Balsam Farms Delivers

Independent/Hannah Selinger

Shopping local does not necessarily mean honoring your local restaurants these days. Even with the summer season still weeks in the distance, local farms have opened their doors to cater to locals’ needs, especially as we find ourselves in the throes of crisis. In Amagansett, Balsam Farms is providing a particularly handy delivery service, available two days a week, offering a wide array of items — some of which are local, and many of which, owing to the time of year, are not — brought right to your doorstep.

Balsam Farms actually began a small delivery service last year, as an add-on to its already-popular CSA program. That add-on was an additional $300 to the seasonal box rate, which falls somewhere around $900 (although the price depends on how much you decide to customize it, because Balsam allows you to upgrade your box with items like fresh eggs from Iacono Farms, cheese from Mecox Bay Dairy, mozzarella from Villa Italian Specialties, fruit from Briermere Farms, and more). In other words, it already had a system in place, and that framework made it possible to act quickly when the community was desperately in need of fresh groceries.

Peapod, the delivery service owned by Stop & Shop, and one of the sole large store providers offering delivery to the East End, has been notoriously unreliable since mid-March, with unavailable delivery times and a lack of fresh produce. Lines at the local grocery stores have made it difficult for residents to get meat, produce, and other perishables on a regular basis.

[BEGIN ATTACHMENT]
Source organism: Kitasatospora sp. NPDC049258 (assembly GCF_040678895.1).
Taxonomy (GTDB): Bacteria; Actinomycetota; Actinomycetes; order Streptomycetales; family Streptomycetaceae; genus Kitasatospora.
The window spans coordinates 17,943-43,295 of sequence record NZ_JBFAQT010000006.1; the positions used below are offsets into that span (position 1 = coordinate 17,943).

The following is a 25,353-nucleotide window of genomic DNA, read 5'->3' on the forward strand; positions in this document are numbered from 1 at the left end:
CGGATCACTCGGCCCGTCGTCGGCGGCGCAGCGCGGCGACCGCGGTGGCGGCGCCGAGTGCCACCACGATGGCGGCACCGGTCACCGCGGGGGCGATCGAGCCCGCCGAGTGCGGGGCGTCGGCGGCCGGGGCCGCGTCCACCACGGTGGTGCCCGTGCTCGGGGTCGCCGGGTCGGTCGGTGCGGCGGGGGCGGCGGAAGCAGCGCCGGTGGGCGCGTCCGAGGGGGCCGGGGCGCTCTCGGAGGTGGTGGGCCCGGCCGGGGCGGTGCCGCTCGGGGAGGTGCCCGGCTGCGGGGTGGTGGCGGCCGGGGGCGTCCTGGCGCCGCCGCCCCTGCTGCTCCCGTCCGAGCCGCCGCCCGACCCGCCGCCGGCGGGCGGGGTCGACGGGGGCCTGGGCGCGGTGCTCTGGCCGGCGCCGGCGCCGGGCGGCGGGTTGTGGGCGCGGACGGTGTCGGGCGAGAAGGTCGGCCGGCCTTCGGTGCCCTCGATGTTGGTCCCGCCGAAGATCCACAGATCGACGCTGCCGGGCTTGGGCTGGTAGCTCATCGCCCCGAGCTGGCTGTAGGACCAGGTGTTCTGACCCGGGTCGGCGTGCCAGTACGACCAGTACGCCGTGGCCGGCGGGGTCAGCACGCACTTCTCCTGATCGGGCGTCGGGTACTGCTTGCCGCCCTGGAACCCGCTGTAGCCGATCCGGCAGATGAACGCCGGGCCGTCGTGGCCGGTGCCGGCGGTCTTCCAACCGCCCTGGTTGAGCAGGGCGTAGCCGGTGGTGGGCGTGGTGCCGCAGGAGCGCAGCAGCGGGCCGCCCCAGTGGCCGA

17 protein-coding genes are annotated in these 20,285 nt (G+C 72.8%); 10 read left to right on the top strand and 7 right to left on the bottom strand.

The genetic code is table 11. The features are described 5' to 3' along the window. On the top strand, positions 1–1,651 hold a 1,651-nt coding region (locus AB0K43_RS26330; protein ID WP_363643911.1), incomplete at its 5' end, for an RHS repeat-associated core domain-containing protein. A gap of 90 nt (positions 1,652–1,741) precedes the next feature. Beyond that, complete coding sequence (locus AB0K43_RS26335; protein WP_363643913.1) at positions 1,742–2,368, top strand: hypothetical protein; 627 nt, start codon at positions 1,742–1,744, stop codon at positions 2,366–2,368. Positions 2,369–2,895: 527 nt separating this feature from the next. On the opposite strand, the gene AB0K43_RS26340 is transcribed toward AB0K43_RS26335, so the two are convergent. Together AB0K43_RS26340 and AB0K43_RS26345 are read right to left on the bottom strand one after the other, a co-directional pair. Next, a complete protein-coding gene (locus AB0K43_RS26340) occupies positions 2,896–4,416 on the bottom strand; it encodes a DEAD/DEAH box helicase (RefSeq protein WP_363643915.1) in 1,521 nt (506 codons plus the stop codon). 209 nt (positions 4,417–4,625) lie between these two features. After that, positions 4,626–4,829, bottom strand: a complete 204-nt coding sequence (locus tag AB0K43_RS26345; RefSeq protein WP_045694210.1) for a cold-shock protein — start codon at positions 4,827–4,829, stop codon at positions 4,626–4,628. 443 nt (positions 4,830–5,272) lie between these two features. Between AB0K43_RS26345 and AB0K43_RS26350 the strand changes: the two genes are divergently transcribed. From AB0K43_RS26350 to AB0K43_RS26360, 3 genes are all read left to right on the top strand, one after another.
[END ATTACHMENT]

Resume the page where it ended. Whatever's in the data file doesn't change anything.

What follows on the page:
Independent/Hannah Selinger

Enter Balsam Farms. Since season is not yet in full swing, as far as farm bounty is concerned, some of what you’ll find on offer is not currently local. The farm is selling local sweet potatoes, though, as well as beans, potatoes, mushrooms, herbs, lettuces, spinach, and kale. You can find fruits and vegetables from elsewhere (yes, you can get bananas, for all those banana breads you appear to be making, internet), too. The farm carries a small selection of baked goods, like zucchini bread, ciabatta, baguettes, sourdough, apple pie, cookies, and brownies. It also has refrigerated foods, like guacamole, eggs, yogurts, milk, half and half, cheeses, and more.

You can stock your pantry with shelf-stable foods: pickles, hot sauces, jams, relishes, jellies, and more are all available from Balsam, most of which were made using peak produce during the best part of the season. There are even snackable treats (I’m looking at you, North Fork potato chips). For Sunday — or whatever day, really — you can invest in Balsam’s bloody Mary mix. Buy a single bottle, or buy a full case. If coffee is more up your teetotaler alley, Balsam sells that, too: both whole-bean and ground, Honduras organic single-estate, which are roasted at Java Nation in Bridgehampton.

Last year, Balsam began carrying Acabonac Farms’ meats, and some of these are available for delivery, including ground beef patties, stew meat, and grass-fed New York strip steak. There is also a fairly comprehensive selection of charcuterie and other types of sausage: salami, dry-cured saucisson, chorizo, Andouille sausage, bresaola, finocchiona, and both hot and sweet soppressata. For those who have experienced the chicken famine of 2020, Balsam Farms also sells chicken breasts and thighs.

There is a $50 minimum for delivery, and deliveries take place on Fridays and Tuesdays. To place orders, register for an account at delivery.balsamfarms.com. Soon, as the weather warms up, Balsam will have more than its share of its very own produce to offer up to the world. And you’ll want to be first in line when that happens.

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